FRS and the A-record and CNAME

Add a comment May 29th, 2010


‘DC01test’ has a modified object that should be replicated to its partner ‘DC4test’:

1. ‘DC01test’ queries AD for a configured replication partner (default defined by the KCC service)

2. ‘DC01test’ knows the name (‘DC4test’) of his replication partner, but needs to find the GUID of ‘DC4test’.

3. ‘DC01test’ compare all CNAME record in the “_msdcs zone” and finds the GUID that match the name ‘DC4test’

4. Next step ‘DC01test’ needs to find is the IP of ‘DC4test’ so it can connect to ‘DC4test’.

5. ‘DC01test’ sends a recursive DNS query to its primary configured DNS server asking for a CNAME (the alias of the GUID).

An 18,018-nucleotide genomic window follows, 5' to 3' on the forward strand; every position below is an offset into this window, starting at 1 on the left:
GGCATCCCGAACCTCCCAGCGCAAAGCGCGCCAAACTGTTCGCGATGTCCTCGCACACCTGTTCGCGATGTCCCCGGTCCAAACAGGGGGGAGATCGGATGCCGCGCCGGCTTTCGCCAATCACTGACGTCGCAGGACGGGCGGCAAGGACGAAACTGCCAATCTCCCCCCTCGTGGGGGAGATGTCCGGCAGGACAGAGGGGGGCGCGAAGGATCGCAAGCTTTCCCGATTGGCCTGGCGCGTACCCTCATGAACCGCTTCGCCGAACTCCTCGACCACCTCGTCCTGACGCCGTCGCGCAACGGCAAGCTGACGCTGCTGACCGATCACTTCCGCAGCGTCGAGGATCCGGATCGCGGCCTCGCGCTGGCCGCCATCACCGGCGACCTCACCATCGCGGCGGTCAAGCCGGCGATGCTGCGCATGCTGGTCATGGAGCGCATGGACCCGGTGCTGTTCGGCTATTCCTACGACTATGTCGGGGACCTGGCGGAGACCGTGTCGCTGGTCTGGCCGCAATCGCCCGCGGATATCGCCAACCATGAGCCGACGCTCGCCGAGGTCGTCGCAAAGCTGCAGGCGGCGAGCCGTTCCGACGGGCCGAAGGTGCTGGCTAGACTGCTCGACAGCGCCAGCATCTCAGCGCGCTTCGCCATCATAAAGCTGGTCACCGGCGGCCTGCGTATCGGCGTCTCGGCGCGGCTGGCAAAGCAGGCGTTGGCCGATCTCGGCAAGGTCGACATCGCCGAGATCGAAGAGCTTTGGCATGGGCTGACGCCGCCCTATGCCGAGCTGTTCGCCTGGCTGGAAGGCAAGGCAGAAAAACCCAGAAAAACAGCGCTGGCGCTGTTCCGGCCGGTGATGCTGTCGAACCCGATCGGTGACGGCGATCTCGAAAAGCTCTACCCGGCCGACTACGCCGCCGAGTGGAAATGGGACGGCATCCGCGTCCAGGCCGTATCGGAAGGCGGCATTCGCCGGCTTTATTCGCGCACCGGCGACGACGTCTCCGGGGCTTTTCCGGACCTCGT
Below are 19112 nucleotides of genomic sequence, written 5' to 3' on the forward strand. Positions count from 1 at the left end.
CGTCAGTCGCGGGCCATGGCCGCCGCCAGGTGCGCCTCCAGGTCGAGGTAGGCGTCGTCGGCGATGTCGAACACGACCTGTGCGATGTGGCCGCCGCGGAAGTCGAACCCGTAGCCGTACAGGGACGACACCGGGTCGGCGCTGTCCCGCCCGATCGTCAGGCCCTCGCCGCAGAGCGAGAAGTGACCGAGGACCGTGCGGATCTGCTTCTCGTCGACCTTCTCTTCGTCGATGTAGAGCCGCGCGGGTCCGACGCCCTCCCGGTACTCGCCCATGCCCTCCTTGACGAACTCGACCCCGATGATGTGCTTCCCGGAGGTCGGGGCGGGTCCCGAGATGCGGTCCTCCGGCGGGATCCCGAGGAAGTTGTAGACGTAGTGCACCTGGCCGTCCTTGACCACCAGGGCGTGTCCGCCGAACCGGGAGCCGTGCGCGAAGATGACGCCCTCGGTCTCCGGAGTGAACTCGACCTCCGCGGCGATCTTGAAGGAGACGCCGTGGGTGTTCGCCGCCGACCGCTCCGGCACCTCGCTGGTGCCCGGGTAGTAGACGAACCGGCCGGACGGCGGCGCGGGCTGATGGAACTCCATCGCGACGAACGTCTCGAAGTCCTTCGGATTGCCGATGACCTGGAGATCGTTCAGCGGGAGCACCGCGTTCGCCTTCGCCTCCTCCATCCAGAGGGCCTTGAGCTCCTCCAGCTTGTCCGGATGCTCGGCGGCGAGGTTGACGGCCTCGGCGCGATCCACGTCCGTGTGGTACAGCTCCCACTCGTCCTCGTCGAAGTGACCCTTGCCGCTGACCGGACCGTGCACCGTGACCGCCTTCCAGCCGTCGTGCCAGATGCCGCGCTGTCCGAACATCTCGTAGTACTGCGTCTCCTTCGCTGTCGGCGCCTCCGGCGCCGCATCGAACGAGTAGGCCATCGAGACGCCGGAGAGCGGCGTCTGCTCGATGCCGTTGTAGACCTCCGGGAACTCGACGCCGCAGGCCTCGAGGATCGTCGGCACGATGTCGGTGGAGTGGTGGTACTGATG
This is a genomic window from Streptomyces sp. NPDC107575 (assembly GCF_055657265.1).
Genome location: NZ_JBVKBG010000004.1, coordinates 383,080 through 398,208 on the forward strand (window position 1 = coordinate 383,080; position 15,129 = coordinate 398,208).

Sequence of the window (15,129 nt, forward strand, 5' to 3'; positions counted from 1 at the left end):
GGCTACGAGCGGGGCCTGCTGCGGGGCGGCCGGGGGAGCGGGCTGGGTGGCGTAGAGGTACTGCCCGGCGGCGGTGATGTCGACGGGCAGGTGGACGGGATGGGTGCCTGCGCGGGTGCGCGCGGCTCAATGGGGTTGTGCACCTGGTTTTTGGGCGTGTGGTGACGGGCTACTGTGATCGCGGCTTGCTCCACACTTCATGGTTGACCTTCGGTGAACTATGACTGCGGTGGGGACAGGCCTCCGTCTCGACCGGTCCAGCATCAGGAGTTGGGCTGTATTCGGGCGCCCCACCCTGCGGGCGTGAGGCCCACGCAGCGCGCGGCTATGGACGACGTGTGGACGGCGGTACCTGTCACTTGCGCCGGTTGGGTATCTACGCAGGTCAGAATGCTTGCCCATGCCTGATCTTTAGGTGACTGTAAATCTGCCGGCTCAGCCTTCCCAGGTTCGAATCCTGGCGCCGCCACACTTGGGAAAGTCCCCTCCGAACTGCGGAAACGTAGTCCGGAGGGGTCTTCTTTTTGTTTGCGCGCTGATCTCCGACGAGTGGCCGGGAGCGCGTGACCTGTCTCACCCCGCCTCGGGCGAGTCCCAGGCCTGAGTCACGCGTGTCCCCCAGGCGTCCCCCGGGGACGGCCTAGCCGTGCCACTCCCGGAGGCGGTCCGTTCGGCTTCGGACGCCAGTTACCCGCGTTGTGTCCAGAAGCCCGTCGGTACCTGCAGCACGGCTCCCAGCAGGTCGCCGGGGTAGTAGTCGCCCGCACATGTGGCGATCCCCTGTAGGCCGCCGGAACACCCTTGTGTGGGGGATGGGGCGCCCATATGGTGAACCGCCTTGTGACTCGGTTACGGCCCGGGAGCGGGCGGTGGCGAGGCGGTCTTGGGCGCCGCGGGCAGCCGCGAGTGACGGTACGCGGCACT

Query: guid._msdcs.spurs.local
DNS server respond with: ‘DC4test.spurs.local’

6. ‘DC01test’ ask his DNS for the A-record for ‘DC4test.spurs.local’
DNS server returns the IP:

7. ‘DC01test’ connects to ‘DC4test’ and flags that “I have a change you need to get from me”.

8. Since FRS is based on PULL (not push), ‘DC4test’ will pull the changes on the object from ‘DC01test’.

If the A-record or the CNAME is missing or not correct, this process will fail. As a result, the replication will fail.
A handy tool that will test that all records are registered on all authoritative DNS servers is “dnslint”. It will create a HTM-report and highlight errors/warnings.

ie. dnslint /ad /s /v

If a CNAME is missing:

DNSLint usage:
Troubleshooting with DNSLint:

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